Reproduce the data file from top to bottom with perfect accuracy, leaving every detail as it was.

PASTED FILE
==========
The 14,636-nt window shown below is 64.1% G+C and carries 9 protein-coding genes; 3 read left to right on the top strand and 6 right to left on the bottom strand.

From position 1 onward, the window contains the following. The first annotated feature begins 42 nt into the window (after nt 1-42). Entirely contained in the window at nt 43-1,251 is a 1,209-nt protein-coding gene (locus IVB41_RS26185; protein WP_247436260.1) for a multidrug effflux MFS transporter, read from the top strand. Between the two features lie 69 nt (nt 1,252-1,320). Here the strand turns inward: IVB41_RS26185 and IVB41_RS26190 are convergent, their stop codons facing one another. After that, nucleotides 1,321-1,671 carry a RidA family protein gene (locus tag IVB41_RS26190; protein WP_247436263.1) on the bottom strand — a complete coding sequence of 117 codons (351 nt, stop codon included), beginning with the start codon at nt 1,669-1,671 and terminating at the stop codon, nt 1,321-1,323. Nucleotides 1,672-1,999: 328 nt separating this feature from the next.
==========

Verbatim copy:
The 14,636-nt window shown below is 64.1% G+C and carries 9 protein-coding genes; 3 read left to right on the top strand and 6 right to left on the bottom strand.

From position 1 onward, the window contains the following. The first annotated feature begins 42 nt into the window (after nt 1-42). Entirely contained in the window at nt 43-1,251 is a 1,209-nt protein-coding gene (locus IVB41_RS26185; protein WP_247436260.1) for a multidrug effflux MFS transporter, read from the top strand. Between the two features lie 69 nt (nt 1,252-1,320). Here the strand turns inward: IVB41_RS26185 and IVB41_RS26190 are convergent, their stop codons facing one another. After that, nucleotides 1,321-1,671 carry a RidA family protein gene (locus tag IVB41_RS26190; protein WP_247436263.1) on the bottom strand — a complete coding sequence of 117 codons (351 nt, stop codon included), beginning with the start codon at nt 1,669-1,671 and terminating at the stop codon, nt 1,321-1,323. Nucleotides 1,672-1,999: 328 nt separating this feature from the next.